I know what you’re thinking: “Do the dishes? Where’s the adventure in that?”
For some people, admittedly, this week’s adventure would be no more challenging than, say, brushing their teeth every day or remembering to put on clean underwear.
For me, though, it’s huge.
Admittedly, I’m better than I used to be. When I got married, someone kindly gave us dinner service for eight. I didn’t see any need to wash dishes until we were pretty well out of clean plates — and between the dinner plates, the dessert plates, and the assortment of plates we both had left over from college, this didn’t happen often. At that time, I washed dishes at least once a week, occasionally oftener. I’m not proud of this part of my past.
As we grew up a little more and had children, I gradually began to clean the kitchen more frequently. I did the dishes first every three days, then every two days (or so). By the time my second child came along, I was pretty good at getting the kitchen spotless at least once a day. Even then, though, I never liked doing dishes in the evening; I would usually save each day’s dish washing to do in the morning, after coffee and breakfast.
This past year, my husband has really stepped up his dish washing game, and between the two of us, we have finally matured enough that we get the dishes washed and the kitchen clean nearly every night before bed. We’re nearly past the point of letting dirty dishes pile up in the sink for days on end. Nearly.
Even this, though, is hardly in keeping with an old-fashioned way of life. My four grandmas (I count my husband’s grandmothers as my own) are very different women in many, many ways, but they all have this in common: almost without fail, they wash (or washed, in the case of sainted Grandma Mac) their dishes as soon as possible after every single meal.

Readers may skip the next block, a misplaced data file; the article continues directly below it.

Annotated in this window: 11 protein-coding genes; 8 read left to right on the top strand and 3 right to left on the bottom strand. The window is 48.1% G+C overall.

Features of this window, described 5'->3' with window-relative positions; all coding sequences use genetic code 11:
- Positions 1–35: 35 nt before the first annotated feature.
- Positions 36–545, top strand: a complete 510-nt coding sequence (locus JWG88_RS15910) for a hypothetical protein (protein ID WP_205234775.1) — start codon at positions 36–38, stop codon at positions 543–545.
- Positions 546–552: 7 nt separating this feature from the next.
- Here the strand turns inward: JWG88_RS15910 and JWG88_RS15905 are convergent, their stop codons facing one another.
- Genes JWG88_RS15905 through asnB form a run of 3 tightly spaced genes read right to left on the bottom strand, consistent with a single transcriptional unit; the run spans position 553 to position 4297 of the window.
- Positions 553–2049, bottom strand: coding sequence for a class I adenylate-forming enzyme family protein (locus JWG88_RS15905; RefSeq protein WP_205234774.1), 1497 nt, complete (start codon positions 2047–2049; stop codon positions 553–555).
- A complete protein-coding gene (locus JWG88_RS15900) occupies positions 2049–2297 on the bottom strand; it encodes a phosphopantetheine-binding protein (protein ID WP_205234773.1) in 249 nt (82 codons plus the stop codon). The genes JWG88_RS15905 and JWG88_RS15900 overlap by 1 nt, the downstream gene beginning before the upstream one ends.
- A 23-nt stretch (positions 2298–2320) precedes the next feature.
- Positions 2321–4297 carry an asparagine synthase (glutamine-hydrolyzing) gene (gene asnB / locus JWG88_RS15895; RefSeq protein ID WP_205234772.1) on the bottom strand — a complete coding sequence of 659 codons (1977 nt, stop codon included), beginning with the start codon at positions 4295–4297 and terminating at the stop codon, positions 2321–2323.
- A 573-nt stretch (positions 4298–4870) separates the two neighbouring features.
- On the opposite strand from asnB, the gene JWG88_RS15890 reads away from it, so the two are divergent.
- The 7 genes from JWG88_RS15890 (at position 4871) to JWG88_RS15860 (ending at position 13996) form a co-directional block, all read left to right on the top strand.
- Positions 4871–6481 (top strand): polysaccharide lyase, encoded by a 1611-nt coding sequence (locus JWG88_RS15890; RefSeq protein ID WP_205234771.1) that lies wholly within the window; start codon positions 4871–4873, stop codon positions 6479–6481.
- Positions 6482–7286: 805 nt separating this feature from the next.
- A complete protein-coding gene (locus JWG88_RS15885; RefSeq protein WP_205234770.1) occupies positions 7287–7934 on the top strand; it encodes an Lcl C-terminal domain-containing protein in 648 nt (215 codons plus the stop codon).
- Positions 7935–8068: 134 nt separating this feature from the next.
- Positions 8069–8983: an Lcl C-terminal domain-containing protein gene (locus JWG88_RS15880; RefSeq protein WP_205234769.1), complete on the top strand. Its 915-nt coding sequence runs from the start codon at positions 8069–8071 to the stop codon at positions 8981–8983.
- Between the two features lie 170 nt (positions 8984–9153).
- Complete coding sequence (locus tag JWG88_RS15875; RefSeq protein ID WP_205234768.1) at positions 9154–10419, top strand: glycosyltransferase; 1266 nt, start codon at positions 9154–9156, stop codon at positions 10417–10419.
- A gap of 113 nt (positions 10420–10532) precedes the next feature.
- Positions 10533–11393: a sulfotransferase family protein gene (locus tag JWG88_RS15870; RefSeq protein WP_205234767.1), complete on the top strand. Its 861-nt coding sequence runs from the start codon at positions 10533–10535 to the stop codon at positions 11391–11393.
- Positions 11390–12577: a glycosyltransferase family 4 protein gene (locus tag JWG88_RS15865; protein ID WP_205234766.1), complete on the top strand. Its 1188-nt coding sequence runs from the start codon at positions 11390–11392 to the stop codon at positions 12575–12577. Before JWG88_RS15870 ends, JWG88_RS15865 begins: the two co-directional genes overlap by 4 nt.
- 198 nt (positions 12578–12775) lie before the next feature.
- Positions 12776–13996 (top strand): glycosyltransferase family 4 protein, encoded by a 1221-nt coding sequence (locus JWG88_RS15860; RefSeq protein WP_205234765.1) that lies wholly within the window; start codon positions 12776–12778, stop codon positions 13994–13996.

It may be because they were raised in a time when mice and insects were a much more inevitable part of kitchen life than they are now. Perhaps it’s that women’s self-worth used to be more closely tied to their housekeeping prowess, or that women used to feel a much greater pride of ownership in their kitchens than I do now. It’s possible, as my mother theorized this afternoon, that back when the only running water in a house came into the kitchen sink, it was pretty important to keep that sink clear of filth. Maybe it was simply a function of having lots of mouths to feed and very few dishes to feed them with — every plate and spoon was needed at every meal. Maybe it’s simply because these wise women know how much easier it is to wash dishes when the grime hasn’t had time to get thoroughly caked on.
Whatever the reasons behind it, regular dish washing seems to be an important facet of old-fashioned living (or, as my grandmas call it, “living”), so — for the first time in my adult life — I’m going to make an earnest effort to follow their example and make regular dish-washing a regular part of my own daily life.
So, here is our adventure for this week, in all its soapy glory: Do your dishes immediately after every single meal for a week. (Dishwashers are okay — so long as, within a short time after the end of a meal, all the dishes are out of sight and the counters wiped.)
Going into an adventurous week like this, I’m extraordinarily thankful for a husband who doesn’t mind helping out in the kitchen. Every woman should be so blessed.